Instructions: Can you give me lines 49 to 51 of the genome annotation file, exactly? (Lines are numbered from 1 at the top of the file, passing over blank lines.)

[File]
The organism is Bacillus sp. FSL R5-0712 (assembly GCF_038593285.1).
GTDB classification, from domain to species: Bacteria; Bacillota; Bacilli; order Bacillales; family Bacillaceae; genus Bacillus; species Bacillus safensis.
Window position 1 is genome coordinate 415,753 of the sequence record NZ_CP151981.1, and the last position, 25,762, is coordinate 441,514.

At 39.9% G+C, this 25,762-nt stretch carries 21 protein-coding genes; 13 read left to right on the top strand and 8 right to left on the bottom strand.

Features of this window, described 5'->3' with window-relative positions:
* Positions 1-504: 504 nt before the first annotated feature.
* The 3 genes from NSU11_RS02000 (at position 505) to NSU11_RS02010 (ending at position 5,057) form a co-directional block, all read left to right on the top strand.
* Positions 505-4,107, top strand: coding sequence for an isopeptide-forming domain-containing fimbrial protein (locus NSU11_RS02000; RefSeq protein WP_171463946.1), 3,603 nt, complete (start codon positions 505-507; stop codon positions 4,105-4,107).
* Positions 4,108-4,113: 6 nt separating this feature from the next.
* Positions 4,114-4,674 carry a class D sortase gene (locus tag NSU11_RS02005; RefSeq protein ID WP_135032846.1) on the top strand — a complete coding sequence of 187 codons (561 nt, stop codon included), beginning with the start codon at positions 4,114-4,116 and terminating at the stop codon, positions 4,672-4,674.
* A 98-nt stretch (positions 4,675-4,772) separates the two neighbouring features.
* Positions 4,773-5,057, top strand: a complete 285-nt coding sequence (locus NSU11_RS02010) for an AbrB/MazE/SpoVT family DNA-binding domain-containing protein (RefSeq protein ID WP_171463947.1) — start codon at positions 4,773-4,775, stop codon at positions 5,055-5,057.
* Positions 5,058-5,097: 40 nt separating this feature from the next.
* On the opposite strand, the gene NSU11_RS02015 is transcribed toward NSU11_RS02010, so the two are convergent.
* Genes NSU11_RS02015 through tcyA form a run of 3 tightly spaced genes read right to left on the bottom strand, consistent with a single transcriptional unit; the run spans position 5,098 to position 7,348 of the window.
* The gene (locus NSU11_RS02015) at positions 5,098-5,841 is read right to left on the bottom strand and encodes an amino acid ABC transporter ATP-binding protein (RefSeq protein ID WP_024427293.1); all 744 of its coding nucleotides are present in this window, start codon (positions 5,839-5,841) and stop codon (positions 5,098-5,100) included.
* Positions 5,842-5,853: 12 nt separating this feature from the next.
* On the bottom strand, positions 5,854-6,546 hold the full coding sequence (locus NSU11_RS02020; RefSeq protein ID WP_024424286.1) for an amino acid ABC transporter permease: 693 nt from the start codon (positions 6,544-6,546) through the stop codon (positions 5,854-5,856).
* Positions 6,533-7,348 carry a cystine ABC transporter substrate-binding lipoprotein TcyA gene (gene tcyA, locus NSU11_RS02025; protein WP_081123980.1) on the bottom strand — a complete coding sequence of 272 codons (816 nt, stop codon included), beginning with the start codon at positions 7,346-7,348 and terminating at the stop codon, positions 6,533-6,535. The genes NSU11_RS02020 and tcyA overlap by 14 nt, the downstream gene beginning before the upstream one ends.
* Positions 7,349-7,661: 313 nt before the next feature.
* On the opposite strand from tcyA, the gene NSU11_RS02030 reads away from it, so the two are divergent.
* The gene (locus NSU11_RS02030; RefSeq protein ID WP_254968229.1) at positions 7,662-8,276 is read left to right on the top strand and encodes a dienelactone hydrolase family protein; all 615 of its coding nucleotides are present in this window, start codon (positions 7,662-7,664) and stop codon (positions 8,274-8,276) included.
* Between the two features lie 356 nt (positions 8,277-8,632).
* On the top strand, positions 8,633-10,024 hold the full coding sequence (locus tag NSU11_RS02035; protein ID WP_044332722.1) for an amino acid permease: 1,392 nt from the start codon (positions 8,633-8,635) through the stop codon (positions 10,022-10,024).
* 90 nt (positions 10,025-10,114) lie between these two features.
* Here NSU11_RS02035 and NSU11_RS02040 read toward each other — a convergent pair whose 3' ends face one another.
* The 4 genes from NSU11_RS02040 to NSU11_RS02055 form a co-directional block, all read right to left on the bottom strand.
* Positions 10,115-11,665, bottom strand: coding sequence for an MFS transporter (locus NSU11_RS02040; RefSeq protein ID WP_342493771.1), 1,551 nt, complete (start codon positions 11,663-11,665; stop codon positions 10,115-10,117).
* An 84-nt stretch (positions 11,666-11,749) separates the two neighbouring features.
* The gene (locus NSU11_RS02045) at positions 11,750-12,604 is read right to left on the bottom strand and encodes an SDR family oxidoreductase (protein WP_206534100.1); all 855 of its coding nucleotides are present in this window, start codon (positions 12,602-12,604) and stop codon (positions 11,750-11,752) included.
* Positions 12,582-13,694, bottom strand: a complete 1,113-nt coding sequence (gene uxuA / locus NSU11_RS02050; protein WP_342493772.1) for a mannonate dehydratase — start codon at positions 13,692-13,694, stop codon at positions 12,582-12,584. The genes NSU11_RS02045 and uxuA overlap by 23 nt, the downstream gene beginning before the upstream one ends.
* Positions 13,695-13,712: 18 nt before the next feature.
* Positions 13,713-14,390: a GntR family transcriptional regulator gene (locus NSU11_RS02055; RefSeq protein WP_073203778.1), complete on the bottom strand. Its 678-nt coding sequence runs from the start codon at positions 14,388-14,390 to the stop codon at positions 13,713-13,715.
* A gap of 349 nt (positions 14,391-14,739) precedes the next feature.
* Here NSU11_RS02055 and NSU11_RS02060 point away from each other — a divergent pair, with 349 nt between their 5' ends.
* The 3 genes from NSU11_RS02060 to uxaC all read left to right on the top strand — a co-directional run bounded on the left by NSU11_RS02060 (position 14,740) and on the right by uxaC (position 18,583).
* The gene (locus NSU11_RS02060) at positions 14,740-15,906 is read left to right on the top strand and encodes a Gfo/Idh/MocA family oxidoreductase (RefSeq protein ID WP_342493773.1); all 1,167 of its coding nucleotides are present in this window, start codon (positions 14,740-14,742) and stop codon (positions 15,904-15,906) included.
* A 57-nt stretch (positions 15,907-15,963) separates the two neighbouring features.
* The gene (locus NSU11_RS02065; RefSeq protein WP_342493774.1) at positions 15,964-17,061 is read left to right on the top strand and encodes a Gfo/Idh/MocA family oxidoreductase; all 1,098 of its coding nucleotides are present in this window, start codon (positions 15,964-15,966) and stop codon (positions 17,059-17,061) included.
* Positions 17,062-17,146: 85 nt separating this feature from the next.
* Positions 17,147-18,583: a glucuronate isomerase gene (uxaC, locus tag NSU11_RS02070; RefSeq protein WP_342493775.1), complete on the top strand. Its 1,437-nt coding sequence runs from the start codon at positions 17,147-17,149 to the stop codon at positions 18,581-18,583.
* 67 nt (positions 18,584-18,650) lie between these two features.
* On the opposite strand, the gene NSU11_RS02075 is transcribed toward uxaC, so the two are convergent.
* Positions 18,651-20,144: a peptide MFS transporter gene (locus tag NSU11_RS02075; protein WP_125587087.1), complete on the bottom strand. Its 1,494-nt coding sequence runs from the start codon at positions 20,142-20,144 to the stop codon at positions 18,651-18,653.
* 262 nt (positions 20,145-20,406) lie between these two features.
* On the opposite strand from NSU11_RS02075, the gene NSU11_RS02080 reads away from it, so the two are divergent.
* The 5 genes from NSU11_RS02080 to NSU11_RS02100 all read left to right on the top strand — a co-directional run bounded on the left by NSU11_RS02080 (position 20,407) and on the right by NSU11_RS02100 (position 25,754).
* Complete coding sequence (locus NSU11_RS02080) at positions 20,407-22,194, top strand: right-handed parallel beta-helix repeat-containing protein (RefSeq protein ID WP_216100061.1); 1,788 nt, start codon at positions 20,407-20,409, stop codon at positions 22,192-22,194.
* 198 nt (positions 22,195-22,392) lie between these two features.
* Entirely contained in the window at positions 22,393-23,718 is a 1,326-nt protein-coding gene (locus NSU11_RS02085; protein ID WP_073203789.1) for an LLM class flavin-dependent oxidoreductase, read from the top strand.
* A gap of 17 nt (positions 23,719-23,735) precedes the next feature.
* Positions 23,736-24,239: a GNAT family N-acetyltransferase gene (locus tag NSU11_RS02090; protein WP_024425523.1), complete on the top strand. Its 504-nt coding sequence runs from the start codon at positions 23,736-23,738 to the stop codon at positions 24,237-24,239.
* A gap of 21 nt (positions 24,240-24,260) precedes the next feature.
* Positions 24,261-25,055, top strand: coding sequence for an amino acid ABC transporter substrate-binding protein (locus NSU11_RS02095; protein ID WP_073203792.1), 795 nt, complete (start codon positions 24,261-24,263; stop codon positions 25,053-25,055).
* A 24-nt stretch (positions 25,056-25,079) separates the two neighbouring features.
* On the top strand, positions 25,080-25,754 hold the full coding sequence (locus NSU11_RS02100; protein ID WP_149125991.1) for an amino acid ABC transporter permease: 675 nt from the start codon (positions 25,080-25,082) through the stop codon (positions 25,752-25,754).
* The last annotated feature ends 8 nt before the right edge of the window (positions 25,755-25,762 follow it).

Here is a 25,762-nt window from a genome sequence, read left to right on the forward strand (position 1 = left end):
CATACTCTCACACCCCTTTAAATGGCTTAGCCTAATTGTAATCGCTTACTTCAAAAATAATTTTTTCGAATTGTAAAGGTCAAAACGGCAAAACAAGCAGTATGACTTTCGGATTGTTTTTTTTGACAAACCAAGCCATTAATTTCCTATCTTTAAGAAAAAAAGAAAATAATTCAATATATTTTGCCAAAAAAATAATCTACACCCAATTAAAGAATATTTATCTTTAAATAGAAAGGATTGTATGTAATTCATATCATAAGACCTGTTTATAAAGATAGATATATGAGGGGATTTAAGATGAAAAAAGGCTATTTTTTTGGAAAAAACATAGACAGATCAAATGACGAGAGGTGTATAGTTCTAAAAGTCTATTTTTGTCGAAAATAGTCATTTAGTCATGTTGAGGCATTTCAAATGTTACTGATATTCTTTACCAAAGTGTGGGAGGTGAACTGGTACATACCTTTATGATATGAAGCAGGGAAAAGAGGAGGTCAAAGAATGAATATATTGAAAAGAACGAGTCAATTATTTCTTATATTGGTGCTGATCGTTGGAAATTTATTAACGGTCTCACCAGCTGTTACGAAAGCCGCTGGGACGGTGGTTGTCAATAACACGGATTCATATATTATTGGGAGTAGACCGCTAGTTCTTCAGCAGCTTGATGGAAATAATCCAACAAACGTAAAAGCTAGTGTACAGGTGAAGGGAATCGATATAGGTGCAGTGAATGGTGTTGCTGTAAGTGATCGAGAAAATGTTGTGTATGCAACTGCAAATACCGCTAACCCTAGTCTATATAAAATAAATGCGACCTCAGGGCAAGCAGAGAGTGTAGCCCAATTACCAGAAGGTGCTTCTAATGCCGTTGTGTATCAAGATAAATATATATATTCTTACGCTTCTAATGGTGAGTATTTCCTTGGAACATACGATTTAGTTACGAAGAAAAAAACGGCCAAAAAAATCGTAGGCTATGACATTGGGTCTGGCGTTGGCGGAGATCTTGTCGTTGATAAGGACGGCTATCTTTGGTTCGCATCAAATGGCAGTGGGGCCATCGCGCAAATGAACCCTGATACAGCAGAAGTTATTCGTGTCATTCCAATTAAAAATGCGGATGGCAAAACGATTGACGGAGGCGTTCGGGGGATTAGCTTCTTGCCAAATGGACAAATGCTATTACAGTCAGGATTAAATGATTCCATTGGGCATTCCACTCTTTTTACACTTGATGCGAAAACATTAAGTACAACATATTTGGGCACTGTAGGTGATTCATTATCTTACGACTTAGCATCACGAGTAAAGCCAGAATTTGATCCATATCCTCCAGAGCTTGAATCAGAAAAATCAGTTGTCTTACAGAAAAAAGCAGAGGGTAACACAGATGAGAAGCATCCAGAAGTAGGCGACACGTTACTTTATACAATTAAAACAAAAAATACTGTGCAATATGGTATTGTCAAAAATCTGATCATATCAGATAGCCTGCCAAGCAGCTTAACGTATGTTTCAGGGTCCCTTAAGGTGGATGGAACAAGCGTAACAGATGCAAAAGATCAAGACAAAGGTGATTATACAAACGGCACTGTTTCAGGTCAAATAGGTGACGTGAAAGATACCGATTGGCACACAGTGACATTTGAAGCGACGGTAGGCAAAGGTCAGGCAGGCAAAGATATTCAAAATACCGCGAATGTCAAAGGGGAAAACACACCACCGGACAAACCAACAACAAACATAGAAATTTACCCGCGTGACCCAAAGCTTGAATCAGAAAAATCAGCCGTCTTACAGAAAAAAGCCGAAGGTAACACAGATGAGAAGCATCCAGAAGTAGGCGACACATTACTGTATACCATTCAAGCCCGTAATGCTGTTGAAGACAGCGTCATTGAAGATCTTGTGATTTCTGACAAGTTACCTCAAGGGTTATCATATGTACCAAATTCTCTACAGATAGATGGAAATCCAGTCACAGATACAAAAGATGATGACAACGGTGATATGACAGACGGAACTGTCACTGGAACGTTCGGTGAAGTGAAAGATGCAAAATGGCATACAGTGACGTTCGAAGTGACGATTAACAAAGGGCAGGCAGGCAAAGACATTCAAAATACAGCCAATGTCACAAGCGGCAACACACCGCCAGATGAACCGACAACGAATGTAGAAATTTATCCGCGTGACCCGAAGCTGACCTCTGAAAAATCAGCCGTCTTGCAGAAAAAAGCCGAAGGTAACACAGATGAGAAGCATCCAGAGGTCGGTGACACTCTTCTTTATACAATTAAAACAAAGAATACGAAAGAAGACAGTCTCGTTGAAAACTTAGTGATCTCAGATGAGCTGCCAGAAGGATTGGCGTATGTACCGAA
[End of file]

* 198 nt (positions 22,195-22,392) lie between these two features.
* Entirely contained in the window at positions 22,393-23,718 is a 1,326-nt protein-coding gene (locus NSU11_RS02085; protein ID WP_073203789.1) for an LLM class flavin-dependent oxidoreductase, read from the top strand.
* A gap of 17 nt (positions 23,719-23,735) precedes the next feature.